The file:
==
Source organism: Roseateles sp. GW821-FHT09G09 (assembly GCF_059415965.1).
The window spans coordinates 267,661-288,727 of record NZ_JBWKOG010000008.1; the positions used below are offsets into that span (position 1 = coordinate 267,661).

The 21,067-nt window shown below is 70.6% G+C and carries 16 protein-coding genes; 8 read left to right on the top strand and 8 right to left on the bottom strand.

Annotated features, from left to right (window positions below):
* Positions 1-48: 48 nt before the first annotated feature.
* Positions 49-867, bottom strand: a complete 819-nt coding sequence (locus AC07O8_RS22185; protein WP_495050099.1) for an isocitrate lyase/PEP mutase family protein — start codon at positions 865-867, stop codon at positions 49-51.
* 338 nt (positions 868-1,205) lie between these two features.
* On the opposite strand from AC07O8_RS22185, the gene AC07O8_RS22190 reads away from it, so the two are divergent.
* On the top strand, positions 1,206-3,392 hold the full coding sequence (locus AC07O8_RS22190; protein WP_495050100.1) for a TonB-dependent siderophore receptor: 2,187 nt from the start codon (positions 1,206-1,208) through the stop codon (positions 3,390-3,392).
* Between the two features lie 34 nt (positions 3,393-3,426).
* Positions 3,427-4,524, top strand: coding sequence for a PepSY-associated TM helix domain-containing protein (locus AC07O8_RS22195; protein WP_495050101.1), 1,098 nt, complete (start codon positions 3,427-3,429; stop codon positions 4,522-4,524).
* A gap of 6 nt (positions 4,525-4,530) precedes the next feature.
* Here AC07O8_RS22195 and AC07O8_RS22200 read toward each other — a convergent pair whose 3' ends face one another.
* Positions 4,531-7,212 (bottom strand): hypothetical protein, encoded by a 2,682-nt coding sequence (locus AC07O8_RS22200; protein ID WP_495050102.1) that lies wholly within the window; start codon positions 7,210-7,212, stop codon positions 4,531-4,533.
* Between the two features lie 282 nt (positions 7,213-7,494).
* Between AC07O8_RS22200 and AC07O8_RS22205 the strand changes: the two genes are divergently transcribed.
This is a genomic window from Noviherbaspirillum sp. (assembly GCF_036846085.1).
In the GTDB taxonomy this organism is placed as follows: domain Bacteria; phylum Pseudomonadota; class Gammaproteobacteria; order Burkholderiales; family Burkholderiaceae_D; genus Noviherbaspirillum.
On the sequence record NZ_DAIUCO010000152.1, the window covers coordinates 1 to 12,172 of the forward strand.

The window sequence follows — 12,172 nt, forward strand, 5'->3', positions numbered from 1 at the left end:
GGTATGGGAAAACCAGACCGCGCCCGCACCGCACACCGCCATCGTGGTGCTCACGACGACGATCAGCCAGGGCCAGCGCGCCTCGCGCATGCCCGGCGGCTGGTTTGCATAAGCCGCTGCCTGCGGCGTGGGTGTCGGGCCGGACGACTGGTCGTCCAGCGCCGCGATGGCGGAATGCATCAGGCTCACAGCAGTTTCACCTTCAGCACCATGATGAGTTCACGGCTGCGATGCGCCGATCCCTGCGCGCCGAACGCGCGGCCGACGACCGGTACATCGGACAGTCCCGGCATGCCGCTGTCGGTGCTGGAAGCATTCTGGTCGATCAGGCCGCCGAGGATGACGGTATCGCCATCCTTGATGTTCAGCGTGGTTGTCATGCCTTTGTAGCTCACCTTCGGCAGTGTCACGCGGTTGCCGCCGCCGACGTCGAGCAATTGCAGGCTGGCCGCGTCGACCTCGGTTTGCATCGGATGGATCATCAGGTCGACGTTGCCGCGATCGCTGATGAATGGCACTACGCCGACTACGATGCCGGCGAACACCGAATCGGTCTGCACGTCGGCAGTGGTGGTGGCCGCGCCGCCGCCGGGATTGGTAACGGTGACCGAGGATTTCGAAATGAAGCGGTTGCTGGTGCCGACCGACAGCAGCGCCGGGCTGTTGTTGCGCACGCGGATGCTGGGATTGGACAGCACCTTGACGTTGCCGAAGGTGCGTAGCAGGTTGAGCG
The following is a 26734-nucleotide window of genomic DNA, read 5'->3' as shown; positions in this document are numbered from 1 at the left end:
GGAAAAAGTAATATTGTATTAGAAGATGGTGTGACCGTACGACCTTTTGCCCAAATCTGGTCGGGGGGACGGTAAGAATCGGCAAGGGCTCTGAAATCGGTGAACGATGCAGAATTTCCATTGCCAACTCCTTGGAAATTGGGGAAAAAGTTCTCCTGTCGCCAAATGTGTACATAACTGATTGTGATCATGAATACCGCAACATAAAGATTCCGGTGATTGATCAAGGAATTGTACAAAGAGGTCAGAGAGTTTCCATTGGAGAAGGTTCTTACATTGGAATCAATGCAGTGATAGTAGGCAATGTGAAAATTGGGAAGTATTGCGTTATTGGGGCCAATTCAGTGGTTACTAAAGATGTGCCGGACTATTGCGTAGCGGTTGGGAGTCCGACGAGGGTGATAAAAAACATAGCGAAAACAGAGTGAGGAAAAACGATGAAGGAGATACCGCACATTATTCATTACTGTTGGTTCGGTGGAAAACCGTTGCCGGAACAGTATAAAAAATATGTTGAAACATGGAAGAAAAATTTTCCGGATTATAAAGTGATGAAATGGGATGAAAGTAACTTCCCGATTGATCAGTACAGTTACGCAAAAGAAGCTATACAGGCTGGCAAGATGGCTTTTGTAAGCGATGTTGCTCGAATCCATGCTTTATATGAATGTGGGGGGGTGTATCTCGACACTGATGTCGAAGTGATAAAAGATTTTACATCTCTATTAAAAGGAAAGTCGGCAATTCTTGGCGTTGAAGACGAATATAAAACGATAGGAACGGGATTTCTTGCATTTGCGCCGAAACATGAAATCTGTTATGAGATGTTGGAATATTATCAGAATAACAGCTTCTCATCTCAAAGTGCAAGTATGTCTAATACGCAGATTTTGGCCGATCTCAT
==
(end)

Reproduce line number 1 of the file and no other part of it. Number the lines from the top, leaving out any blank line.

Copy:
Source organism: Roseateles sp. GW821-FHT09G09 (assembly GCF_059415965.1).